When we hear words like ‘revocable trusts’ and ‘beneficiaries,’ we tend to zone out a little. Our only exposure to these terms has probably been American television shows where it is always the wealthy friend who has a trust fund! They walk around in their expensive furs just waiting to turn 21 so they can inherit the contents of the trust set up by their granters. Well, TV has got a few things right. It is possible to set up a revocable trust such that the beneficiary doesn’t get access to it until a certain age—but it is not just the loaded few who should consider them as viable options.
If you want to remove assets from the reach of creditors, reduce estate tax, and transfer assets to a minor or an irresponsible family member, you should be looking into setting up a revocable trust in Queens.
Here is everything you need to know about setting up a living trust in the state of New York.
A Living TrustFirst off, a trust is a contract that helps you transfer assets to a beneficiary (or several) of your choice. The trustee in this contract is the middleman who takes care of the trust while managing decisions about its investment. A living trust is a subcategory and the most common type of trust people go for.A living or revocable trust is called such because you can always change, edit, or remove assets from it during your lifetime. A trustee may be responsible, but you can always have the final rights until you are alive. Plus, you can name yourself a trustee if you wish.
There are multiple options for a revocable trust in Queens and you can choose the one that is best suited to your end goals. We suggest that you take appropriate counsel and rely on professional expertise before finalizing anything. Until then, here are some basics about what you will need to do.
How Do I Set Up a Revocable Trust in New York State?
If you want to set up a living trust in The Big Apple, here is what you will have to do:
Individual or Shared
Depending on whether you are single or partnered, you will have to decide what kind of trust you want to set up. If you are married, you might want to go for a joint trust for more benefits and better management.
Choose Assets to Fund the Trust
A trust is a separate legal entity, and that is all it will be until you fund it by transferring assets into it. You will need additional documentation once you have decided what to add to this magic box that makes everything invisible. You may need deeds, transfer letters, or acknowledgments in black and white.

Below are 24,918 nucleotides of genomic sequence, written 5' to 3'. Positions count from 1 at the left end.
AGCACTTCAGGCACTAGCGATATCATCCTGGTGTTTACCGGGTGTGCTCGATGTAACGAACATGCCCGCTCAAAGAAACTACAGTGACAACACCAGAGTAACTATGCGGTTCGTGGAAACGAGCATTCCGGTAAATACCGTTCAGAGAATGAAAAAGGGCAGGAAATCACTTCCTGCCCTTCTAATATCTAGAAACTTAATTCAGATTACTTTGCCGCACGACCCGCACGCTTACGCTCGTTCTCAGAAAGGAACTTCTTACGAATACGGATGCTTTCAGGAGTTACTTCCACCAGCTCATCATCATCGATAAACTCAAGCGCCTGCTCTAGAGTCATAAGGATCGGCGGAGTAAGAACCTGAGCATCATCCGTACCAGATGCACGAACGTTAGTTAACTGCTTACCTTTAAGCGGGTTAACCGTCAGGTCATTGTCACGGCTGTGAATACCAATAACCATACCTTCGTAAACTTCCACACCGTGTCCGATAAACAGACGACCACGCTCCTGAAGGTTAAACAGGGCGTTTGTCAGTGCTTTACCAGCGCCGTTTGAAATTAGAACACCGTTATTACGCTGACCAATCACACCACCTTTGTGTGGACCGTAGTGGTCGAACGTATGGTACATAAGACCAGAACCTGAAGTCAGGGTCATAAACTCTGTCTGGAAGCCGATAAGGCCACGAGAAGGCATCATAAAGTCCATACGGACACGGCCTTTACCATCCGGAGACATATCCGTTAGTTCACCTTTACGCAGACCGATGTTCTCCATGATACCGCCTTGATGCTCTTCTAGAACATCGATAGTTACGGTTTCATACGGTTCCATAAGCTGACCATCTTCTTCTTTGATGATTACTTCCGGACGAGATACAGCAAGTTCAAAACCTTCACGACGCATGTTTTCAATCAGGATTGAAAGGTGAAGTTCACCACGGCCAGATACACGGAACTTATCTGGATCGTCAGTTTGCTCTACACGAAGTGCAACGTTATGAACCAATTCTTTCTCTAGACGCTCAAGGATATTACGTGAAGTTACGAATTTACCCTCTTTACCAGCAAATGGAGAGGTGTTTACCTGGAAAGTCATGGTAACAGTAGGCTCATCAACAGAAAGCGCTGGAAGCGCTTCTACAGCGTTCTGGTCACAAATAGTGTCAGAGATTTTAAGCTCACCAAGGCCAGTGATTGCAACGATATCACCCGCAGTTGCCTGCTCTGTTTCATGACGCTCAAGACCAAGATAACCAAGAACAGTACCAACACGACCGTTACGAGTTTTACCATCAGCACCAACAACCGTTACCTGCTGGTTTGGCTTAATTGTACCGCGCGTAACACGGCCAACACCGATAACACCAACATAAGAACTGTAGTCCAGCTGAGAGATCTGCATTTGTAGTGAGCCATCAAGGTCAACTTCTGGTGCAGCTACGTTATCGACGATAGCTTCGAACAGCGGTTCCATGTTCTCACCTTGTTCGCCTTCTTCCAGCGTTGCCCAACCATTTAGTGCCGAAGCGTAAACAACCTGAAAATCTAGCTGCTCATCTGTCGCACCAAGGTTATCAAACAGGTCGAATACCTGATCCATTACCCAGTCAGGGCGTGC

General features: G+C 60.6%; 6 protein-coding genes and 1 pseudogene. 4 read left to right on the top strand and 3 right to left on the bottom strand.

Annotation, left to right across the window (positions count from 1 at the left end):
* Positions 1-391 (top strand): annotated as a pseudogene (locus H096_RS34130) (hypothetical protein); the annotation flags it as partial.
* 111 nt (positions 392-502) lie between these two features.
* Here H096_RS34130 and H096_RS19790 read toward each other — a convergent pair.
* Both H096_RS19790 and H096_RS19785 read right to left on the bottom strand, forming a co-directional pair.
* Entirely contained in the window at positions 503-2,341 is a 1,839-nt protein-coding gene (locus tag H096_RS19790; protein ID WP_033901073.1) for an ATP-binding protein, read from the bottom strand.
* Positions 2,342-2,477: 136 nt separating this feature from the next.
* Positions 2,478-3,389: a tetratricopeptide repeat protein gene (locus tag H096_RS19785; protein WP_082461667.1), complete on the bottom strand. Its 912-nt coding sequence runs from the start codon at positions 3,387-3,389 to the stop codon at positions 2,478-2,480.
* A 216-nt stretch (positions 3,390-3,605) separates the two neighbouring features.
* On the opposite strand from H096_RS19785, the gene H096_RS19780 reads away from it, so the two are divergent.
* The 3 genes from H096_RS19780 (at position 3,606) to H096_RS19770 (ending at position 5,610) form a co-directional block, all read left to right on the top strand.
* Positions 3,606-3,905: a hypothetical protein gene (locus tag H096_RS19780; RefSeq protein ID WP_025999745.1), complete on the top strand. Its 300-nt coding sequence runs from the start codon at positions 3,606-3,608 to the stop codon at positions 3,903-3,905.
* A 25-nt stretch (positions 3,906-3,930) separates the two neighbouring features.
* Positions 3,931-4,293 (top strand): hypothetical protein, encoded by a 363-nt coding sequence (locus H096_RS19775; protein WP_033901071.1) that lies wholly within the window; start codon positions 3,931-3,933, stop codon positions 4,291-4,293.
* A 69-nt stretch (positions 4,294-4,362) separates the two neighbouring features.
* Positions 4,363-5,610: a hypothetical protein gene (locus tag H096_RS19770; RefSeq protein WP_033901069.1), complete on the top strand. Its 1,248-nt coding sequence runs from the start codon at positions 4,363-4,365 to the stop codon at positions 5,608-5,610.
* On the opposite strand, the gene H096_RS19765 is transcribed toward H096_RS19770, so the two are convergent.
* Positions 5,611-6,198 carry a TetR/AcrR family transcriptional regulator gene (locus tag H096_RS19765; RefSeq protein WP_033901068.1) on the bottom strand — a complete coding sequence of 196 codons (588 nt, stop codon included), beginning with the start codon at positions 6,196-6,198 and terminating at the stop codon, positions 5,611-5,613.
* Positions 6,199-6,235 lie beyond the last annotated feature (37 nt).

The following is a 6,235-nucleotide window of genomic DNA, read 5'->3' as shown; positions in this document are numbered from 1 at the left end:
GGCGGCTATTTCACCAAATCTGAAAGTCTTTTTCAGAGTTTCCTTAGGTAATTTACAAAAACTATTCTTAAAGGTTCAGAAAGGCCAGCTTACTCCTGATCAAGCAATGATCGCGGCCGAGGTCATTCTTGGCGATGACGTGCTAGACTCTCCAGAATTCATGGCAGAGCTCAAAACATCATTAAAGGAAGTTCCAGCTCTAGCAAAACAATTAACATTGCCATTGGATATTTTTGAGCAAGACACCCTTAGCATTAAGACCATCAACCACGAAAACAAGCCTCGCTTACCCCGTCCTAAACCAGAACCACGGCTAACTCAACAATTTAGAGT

Decide on a Trustee
To make your trust a foolproof entity, you must choose a trustee with care. Until the designated period passes, the trustee has complete control over the contents of a trust. To ensure that your assets are safe, bring in someone that you have complete faith in—maybe a family member or a close friend. Whoever you decide to name, they will take care of the assets for your ultimate beneficiary, so choose wisely.
We don’t need to explain this in quite so much detail, but a beneficiary is someone like Pip in Charles Dickens’ Great Expectations—a person who is the eventual receiver of the assets within a trust. Even though the trustee is officially responsible for the management of a trust, the beneficiary will be its owner after they reach a certain age (depending on the terms of the trust). You can choose one person or several people as the beneficiaries of your trust.
Create the Document
Now it’s time to create a trust document. This may be the most difficult part, so discuss with your attorney and figure out what documents you will need to enclose. You don’t want to be agitated at the last minute; see to it that all the files, legal deeds, and other certificates are readily available. Every state has its own laws and requirements, so be sure to inquire about New York in particular.
Instead of running around the city collecting information and filing applications, you can set up a revocable trust in Queens with the help of a credible attorney. Not only will they take all these tedious tasks off your hand, but they will make sure to give you advice based on their vast experience in the estate planning field.
Sign the Contract
Once the document has been created, preferably with an attorney’s help, all that’s left to do is sign the contract in front of a notary public.
Change Property Titles
After the official process is over, any property that you transfer to your trust should be renamed to reflect that the trustee is the new owner.
At the end of the day, everyone’s financial needs are different and it’s not possible to fit them all into a structure. If you have a personalized estate planning lawyer familiar with your case, you are sure to make the best possible decisions for your property and a prosperous future for your loved ones.